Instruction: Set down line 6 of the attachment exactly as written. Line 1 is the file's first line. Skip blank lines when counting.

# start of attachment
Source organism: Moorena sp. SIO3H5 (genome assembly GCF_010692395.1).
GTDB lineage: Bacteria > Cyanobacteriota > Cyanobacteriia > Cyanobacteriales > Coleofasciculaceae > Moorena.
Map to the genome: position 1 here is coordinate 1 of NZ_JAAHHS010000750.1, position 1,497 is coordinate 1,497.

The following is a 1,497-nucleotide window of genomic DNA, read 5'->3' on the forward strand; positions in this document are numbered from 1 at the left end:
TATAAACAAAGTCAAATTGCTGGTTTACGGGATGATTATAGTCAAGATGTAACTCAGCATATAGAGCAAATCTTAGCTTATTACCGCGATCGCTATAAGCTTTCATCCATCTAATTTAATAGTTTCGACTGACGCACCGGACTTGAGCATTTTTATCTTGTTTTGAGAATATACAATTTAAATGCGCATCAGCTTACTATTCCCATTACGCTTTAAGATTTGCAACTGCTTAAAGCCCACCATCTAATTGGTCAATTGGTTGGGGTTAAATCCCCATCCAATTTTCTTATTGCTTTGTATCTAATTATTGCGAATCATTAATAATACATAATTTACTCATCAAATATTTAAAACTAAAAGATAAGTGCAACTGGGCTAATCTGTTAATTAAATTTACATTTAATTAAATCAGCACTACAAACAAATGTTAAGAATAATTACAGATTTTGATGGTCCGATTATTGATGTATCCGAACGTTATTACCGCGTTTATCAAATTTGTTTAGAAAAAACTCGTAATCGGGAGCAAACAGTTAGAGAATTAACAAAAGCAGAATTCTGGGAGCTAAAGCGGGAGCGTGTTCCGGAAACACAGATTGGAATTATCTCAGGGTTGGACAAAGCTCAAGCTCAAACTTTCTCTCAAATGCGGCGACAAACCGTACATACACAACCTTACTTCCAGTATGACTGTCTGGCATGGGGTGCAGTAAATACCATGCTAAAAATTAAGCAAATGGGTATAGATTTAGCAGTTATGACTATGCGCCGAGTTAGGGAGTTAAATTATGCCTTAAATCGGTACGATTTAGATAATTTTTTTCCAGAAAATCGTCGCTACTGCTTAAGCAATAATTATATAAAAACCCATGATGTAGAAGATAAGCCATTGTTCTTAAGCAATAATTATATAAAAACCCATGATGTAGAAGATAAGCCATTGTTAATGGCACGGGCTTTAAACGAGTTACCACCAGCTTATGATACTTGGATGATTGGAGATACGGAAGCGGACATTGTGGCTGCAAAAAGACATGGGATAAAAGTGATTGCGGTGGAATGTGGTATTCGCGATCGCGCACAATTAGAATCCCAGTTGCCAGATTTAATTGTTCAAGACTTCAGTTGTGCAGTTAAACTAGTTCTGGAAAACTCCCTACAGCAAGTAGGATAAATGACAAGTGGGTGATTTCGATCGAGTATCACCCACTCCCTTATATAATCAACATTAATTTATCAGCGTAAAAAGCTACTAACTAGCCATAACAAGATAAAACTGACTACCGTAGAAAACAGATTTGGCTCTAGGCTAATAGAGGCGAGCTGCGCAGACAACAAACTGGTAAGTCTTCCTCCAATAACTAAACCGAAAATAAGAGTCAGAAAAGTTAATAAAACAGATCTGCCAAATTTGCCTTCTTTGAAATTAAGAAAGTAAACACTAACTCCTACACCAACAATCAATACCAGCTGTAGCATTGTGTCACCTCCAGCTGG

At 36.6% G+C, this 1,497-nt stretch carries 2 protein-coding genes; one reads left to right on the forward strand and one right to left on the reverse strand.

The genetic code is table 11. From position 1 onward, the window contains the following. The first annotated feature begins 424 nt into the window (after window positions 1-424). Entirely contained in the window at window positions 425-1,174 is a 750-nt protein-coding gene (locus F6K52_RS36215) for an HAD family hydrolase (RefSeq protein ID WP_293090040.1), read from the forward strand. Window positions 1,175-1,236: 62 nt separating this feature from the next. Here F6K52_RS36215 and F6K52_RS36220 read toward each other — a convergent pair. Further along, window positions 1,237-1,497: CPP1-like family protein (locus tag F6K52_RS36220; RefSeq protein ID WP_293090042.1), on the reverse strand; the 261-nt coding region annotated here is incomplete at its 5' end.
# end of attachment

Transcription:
At 36.6% G+C, this 1,497-nt stretch carries 2 protein-coding genes; one reads left to right on the forward strand and one right to left on the reverse strand.